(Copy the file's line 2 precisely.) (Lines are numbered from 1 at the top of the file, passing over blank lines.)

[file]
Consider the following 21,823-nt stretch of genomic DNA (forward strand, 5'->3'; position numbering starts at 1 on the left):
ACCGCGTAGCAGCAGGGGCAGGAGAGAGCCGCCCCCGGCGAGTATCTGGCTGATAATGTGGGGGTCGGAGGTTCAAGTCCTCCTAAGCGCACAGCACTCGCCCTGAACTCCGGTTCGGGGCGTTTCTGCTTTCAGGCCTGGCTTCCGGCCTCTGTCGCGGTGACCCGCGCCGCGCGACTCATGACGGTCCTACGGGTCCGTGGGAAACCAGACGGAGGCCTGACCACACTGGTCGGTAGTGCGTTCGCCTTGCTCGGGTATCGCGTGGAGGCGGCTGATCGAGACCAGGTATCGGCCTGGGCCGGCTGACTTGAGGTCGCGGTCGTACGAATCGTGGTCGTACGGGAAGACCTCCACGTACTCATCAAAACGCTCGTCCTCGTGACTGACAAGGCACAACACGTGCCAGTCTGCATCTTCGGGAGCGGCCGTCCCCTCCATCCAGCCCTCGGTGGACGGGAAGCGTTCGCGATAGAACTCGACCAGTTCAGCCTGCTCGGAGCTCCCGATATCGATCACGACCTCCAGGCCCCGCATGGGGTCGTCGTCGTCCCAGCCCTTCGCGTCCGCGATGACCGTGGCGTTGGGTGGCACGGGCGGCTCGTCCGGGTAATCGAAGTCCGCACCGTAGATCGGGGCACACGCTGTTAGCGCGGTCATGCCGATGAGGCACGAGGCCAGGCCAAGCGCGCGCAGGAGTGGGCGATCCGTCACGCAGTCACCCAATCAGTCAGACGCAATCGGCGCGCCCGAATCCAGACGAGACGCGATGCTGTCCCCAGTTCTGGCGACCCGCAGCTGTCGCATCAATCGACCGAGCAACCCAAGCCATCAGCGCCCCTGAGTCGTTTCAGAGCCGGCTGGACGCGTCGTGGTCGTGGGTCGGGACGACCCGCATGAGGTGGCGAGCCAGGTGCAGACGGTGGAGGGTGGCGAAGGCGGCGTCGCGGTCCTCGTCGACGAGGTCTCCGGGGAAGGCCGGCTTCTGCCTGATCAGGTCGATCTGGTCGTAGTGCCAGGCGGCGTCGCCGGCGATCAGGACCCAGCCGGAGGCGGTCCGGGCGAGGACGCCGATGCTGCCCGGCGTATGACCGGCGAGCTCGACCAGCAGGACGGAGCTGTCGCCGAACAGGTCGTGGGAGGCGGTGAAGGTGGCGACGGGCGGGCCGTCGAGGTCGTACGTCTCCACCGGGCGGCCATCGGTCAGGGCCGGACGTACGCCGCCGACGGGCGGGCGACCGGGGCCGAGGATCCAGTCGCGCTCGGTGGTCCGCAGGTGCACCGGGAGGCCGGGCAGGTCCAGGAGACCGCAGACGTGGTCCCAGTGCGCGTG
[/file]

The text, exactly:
ACCGCGTAGCAGCAGGGGCAGGAGAGAGCCGCCCCCGGCGAGTATCTGGCTGATAATGTGGGGGTCGGAGGTTCAAGTCCTCCTAAGCGCACAGCACTCGCCCTGAACTCCGGTTCGGGGCGTTTCTGCTTTCAGGCCTGGCTTCCGGCCTCTGTCGCGGTGACCCGCGCCGCGCGACTCATGACGGTCCTACGGGTCCGTGGGAAACCAGACGGAGGCCTGACCACACTGGTCGGTAGTGCGTTCGCCTTGCTCGGGTATCGCGTGGAGGCGGCTGATCGAGACCAGGTATCGGCCTGGGCCGGCTGACTTGAGGTCGCGGTCGTACGAATCGTGGTCGTACGGGAAGACCTCCACGTACTCATCAAAACGCTCGTCCTCGTGACTGACAAGGCACAACACGTGCCAGTCTGCATCTTCGGGAGCGGCCGTCCCCTCCATCCAGCCCTCGGTGGACGGGAAGCGTTCGCGATAGAACTCGACCAGTTCAGCCTGCTCGGAGCTCCCGATATCGATCACGACCTCCAGGCCCCGCATGGGGTCGTCGTCGTCCCAGCCCTTCGCGTCCGCGATGACCGTGGCGTTGGGTGGCACGGGCGGCTCGTCCGGGTAATCGAAGTCCGCACCGTAGATCGGGGCACACGCTGTTAGCGCGGTCATGCCGATGAGGCACGAGGCCAGGCCAAGCGCGCGCAGGAGTGGGCGATCCGTCACGCAGTCACCCAATCAGTCAGACGCAATCGGCGCGCCCGAATCCAGACGAGACGCGATGCTGTCCCCAGTTCTGGCGACCCGCAGCTGTCGCATCAATCGACCGAGCAACCCAAGCCATCAGCGCCCCTGAGTCGTTTCAGAGCCGGCTGGACGCGTCGTGGTCGTGGGTCGGGACGACCCGCATGAGGTGGCGAGCCAGGTGCAGACGGTGGAGGGTGGCGAAGGCGGCGTCGCGGTCCTCGTCGACGAGGTCTCCGGGGAAGGCCGGCTTCTGCCTGATCAGGTCGATCTGGTCGTAGTGCCAGGCGGCGTCGCCGGCGATCAGGACCCAGCCGGAGGCGGTCCGGGCGAGGACGCCGATGCTGCCCGGCGTATGACCGGCGAGCTCGACCAGCAGGACGGAGCTGTCGCCGAACAGGTCGTGGGAGGCGGTGAAGGTGGCGACGGGCGGGCCGTCGAGGTCGTACGTCTCCACCGGGCGGCCATCGGTCAGGGCCGGACGTACGCCGCCGACGGGCGGGCGACCGGGGCCGAGGATCCAGTCGCGCTCGGTGGTCCGCAGGTGCACCGGGAGGCCGGGCAGGTCCAGGAGACCGCAGACGTGGTCCCAGTGCGCGTG